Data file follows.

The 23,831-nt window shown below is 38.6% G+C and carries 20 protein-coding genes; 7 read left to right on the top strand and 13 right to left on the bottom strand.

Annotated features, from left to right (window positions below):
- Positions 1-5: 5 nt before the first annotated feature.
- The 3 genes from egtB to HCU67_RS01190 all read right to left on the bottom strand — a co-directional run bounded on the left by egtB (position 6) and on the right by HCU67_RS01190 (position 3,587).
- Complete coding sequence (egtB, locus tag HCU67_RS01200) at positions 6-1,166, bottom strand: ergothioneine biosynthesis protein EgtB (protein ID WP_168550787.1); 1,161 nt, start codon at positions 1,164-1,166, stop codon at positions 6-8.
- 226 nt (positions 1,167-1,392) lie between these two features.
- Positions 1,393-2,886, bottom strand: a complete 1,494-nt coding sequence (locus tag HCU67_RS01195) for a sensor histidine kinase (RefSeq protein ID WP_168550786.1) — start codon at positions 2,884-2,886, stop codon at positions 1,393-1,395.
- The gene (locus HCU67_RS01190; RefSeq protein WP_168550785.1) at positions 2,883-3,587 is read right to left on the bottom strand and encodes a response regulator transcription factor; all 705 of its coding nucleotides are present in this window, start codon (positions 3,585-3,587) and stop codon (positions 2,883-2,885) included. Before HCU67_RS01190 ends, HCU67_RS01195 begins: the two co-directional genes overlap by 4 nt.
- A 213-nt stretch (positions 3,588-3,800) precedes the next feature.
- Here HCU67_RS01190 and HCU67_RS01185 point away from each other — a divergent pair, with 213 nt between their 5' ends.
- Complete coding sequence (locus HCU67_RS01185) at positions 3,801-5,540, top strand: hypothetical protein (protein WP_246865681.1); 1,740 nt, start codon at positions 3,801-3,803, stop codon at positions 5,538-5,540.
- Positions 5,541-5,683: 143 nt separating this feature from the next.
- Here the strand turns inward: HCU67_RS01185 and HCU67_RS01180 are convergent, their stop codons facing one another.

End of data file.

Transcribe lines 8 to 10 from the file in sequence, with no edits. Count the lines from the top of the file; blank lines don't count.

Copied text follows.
- The gene (locus HCU67_RS01190; RefSeq protein WP_168550785.1) at positions 2,883-3,587 is read right to left on the bottom strand and encodes a response regulator transcription factor; all 705 of its coding nucleotides are present in this window, start codon (positions 3,585-3,587) and stop codon (positions 2,883-2,885) included. Before HCU67_RS01190 ends, HCU67_RS01195 begins: the two co-directional genes overlap by 4 nt.
- A 213-nt stretch (positions 3,588-3,800) precedes the next feature.
- Here HCU67_RS01190 and HCU67_RS01185 point away from each other — a divergent pair, with 213 nt between their 5' ends.